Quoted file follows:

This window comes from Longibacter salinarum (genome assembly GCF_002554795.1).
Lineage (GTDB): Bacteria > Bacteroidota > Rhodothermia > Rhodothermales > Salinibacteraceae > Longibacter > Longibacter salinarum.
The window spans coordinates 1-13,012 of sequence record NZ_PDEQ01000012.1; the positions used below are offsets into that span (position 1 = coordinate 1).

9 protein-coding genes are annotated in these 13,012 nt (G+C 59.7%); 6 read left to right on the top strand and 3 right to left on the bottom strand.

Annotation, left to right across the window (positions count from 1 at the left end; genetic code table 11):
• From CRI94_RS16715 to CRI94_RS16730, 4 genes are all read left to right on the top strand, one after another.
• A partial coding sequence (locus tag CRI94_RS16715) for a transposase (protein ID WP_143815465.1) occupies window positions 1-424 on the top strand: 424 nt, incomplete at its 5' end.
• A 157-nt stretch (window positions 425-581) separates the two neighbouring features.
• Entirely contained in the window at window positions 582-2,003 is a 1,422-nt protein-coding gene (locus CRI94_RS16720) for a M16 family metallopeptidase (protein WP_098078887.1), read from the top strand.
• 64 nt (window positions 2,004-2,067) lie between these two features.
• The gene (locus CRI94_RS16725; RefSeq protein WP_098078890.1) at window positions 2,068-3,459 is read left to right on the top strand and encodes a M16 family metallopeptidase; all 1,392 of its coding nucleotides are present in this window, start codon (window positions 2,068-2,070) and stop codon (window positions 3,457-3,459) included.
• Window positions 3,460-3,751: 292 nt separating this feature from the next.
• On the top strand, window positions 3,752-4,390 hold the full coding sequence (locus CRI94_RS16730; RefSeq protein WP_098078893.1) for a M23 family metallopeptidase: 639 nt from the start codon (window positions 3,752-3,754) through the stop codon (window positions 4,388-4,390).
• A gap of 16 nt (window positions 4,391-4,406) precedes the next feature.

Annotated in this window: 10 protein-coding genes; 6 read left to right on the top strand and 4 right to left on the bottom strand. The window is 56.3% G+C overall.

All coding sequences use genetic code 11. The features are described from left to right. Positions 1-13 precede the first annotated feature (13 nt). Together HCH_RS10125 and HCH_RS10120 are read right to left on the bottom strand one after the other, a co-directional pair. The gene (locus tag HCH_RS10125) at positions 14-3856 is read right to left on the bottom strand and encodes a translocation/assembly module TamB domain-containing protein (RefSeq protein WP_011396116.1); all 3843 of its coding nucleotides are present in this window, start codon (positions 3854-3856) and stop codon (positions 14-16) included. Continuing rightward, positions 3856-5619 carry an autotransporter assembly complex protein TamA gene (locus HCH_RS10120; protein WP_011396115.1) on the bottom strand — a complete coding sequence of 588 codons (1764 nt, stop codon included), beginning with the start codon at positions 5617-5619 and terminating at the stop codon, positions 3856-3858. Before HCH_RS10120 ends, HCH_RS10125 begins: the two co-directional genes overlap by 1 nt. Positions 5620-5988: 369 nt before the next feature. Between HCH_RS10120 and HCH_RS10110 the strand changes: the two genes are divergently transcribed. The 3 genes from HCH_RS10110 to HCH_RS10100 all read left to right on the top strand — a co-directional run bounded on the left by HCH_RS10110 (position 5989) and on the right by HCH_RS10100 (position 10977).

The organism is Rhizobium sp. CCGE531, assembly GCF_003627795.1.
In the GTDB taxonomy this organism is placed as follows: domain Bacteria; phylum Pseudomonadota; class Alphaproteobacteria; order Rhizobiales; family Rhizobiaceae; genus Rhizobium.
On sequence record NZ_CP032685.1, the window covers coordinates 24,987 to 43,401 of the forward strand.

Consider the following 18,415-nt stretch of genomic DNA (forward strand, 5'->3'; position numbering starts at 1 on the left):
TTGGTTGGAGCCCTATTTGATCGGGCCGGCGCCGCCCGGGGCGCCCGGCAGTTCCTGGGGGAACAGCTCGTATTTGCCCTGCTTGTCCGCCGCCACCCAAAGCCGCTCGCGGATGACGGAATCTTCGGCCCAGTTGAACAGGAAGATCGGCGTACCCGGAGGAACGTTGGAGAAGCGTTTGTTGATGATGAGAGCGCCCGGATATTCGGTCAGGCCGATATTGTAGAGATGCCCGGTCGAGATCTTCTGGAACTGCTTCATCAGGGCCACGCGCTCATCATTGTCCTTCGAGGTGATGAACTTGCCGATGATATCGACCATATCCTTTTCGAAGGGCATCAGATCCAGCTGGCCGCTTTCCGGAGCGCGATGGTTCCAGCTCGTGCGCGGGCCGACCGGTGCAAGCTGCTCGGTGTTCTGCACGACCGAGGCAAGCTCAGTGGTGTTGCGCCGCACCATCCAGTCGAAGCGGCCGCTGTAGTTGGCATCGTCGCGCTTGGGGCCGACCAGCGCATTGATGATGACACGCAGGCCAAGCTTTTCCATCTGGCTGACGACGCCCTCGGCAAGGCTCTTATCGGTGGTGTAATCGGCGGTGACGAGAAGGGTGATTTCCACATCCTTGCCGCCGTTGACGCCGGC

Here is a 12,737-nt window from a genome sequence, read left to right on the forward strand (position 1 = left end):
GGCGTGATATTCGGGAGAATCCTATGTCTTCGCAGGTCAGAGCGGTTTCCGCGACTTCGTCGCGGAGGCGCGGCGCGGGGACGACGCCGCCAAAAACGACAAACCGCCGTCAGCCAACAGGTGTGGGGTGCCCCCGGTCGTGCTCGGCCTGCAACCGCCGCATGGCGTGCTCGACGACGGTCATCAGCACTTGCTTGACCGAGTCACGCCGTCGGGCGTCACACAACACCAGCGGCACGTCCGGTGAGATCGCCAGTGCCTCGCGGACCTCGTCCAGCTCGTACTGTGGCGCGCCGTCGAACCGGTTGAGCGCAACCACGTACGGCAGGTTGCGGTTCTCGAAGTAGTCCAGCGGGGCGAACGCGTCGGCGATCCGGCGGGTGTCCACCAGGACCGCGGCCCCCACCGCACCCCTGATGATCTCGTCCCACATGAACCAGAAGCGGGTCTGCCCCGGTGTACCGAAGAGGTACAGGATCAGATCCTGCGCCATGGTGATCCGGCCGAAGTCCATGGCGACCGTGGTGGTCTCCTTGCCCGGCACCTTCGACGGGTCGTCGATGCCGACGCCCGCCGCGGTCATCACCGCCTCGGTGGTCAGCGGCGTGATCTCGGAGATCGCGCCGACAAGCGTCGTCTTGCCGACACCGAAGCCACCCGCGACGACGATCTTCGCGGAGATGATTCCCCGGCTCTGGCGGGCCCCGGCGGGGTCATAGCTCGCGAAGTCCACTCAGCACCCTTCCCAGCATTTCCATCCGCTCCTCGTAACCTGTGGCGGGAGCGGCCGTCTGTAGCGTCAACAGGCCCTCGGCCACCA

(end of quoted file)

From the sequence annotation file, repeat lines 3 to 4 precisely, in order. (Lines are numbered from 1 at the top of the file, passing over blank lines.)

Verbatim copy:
The window spans coordinates 1-13,012 of sequence record NZ_PDEQ01000012.1; the positions used below are offsets into that span (position 1 = coordinate 1).

9 protein-coding genes are annotated in these 13,012 nt (G+C 59.7%); 6 read left to right on the top strand and 3 right to left on the bottom strand.